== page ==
By Annie Lawler.  

The issue of self-confidence is one of the keys to being able to fulfil your dreams and ambitions, and to leading a happy, healthy and fulfilling life. Our beliefs about ourselves affect everything we do, including how successful we are in making friends, in our careers, with relationships and just about every aspect of life. Many of these beliefs tend to be created very early on in life and are often subconscious until they are explored in more detail. Even apparently outwardly confident people can have underlying beliefs about themselves that hold them back from being all that they might be and doing all that they would like to do. Once we are aware of the beliefs, we have the power to decide which serve us and which we would be better to let go of and replace with something that works more in our favour.

It can be difficult to like ourselves when we know ourselves inside out – our weaknesses as well as our strengths; our failures as well as our successes. We don’t know anyone else on this planet as well as we know ourselves. And if we’re going to ‘like and respect’ ourselves, we need to learn to accept and acknowledge the traits we are less proud of as well as celebrating our successes. The key word is ‘unconditional’ and if we can accept ourselves without condition, it is much easier to enjoy being exactly who we are. This helps us in every aspect of life and reduces a lot of stress.

If you are self-critical and lacking in confidence, you’re not alone.   It is estimated that around 85% of us suffer some form of lack of self-esteem during our lives, no matter what our social or financial status. But the good news is that only you are in control of your life and your levels of self-esteem, so you can definitely do something about it!

We often have a tendency to look for things outside ourselves as holding the answers to how we feel about ourselves and, to an extent, we’re right.   Things happen which are outside our control – experiences and traumatic incidents which we may not have the emotional maturity or learning to cope with at the time they happen in our lives. These events can be very hurtful, stressful and sometimes it appears there is nothing we can physically do to make things any different.  To make matters worse, when we are lacking in confidence, we tend to believe it’s weak to ask for help and therefore don’t get the help and learning we need, meaning we can find ourselves repeating the same mistakes without understanding what’s going on.

What we always have control over however, is how we react to situations when they arise and how we allow them to affect us long term.

Here are three confidence-boosting techniques to work with, which will help strengthen your self-esteem, change your thinking and change your life!
1. Avoid Self-Critical Thoughts & Talk
How often do you look in the mirror and criticize your appearance, noticing only those things about yourself that you not happy with?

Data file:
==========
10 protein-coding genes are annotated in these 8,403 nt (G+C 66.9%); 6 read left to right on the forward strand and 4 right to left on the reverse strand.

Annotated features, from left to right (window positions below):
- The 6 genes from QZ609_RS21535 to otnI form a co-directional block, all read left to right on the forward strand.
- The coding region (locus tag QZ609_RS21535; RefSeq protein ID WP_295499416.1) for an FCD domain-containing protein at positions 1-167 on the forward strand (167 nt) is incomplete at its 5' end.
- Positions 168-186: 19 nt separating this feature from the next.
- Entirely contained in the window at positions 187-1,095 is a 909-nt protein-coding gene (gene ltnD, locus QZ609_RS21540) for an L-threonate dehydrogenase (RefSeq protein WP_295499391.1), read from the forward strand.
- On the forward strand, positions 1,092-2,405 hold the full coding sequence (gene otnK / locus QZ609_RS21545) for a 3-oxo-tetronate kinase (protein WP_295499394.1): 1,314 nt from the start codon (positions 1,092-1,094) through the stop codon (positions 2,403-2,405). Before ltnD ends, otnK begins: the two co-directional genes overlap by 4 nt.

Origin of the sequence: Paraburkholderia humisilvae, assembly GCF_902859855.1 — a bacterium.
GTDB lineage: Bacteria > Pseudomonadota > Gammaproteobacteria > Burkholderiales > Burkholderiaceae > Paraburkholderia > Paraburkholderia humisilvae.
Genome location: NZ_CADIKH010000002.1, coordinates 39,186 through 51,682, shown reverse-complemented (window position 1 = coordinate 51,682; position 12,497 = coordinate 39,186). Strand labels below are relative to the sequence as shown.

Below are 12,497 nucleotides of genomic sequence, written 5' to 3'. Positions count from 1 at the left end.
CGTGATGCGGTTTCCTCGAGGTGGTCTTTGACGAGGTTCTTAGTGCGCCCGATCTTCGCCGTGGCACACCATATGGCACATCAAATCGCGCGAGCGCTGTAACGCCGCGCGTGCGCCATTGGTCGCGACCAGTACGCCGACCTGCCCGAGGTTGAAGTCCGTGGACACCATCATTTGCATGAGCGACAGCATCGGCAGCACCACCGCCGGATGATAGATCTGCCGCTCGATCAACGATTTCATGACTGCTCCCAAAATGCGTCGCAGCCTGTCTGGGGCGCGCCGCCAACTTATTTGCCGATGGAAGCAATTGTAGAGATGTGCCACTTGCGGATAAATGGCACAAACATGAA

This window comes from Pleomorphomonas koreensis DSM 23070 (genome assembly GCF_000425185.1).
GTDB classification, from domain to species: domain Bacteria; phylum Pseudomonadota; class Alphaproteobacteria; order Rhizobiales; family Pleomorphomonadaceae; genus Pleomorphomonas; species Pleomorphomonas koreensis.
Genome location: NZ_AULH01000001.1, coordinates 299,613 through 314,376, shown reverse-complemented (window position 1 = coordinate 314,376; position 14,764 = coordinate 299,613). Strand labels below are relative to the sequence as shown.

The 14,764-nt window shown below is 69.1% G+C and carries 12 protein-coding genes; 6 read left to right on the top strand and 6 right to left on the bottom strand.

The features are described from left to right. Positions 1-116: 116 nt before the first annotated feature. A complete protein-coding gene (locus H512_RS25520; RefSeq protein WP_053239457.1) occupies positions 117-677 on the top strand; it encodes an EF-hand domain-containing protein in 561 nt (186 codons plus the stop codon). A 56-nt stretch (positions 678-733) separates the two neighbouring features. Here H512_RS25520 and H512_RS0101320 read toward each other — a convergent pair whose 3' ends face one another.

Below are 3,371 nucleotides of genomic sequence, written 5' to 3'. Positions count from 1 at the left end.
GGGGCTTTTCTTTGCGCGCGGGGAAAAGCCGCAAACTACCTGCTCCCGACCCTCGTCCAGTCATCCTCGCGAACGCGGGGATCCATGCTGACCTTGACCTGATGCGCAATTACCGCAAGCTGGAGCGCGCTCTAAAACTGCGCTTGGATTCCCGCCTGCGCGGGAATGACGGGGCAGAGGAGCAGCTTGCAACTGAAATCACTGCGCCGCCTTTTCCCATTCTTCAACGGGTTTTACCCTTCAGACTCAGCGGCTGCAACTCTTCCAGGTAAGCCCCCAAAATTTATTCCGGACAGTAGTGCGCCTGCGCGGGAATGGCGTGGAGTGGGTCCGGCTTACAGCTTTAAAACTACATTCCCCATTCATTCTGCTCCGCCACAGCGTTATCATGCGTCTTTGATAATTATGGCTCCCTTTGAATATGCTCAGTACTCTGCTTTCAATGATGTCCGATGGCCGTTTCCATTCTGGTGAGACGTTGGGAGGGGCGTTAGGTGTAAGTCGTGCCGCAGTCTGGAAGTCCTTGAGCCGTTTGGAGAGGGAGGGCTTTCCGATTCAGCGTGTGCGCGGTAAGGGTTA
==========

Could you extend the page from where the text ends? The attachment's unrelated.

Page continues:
When you speak about yourself do you constantly apologise for yourself and put yourself down?   You know, when you start saying things like, ‘I know this may sound stupid but…’ or ‘I know this is a silly idea but …’ or ‘I always get that wrong’ or  ‘I’m hopeless at that’.   Listen to what you say about yourself and what that is telling others about your self-esteem.   Could that affect the way they respond to you on some level?

Whenever you find yourself thinking or saying negative things about yourself, think to yourself,  ‘Stop’.   Cancel that thought.   How can I express that more positively?’.  

For example, try the following:

• Instead of ‘I know this may sound stupid but…’ try ‘I’ve got a suggestion to kick around…’  or ‘Have you considered…’.   

• Rather than ‘I’m useless at…’, try ‘I’d really like to learn more about…’.     

• Try ‘I was doing my best but I’d do things differently next time’ rather than ‘I’m so stupid to have messed things up like that!’

Notice how different and more positive the alternative statements sound.  

Find a really attractively bound notebook and keep a diary or journal and see if you notice the kind of things you are thinking and saying about yourself.   Then explore ways in which you can express feelings about yourself more clearly and in a more positive way and write those down.  You only need to make bullet point notes, so it needn’t take long, but it’s helpful to look back on and notice any emerging patterns.  

It takes practice to get used to, but eventually this negative habit of thinking about yourself will soon be replaced by a more positive and self-affirming one.   You’ll start to notice not only how you express yourself differently, but also how this affects how you feel.
2.Practice Being Confident
It has been proven time after time that repeated messages eventually sink into the subconscious and affect our behaviour.   That’s why so many millions are spent on marketing, advertising & political campaigns for example.   This stuff works!   If you’ve been used to being self-critical, that is what has seeped into your psyche, but it can be changed.  

In the same way, if you start to ‘feed’ yourself positive statements about yourself as often as possible every day, your beliefs about yourself will eventually change.  Instead of berating yourself and talking yourself down, you can teach yourself ways of thinking about